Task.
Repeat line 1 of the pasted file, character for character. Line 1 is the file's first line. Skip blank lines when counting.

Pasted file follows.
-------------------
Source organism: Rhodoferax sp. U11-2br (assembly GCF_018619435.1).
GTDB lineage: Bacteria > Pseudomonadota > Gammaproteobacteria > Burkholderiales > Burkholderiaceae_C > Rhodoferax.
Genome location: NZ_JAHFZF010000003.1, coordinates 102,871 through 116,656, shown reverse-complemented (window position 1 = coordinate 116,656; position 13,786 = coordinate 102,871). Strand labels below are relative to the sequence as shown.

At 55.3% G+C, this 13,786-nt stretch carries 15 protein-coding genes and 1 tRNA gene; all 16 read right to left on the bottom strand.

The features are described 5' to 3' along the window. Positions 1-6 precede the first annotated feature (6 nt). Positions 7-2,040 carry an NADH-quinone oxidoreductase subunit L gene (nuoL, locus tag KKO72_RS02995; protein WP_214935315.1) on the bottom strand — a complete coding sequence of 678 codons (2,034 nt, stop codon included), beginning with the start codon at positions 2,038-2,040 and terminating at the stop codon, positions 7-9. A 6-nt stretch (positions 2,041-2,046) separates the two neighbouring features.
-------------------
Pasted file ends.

Source organism: Rhodoferax sp. U11-2br (assembly GCF_018619435.1).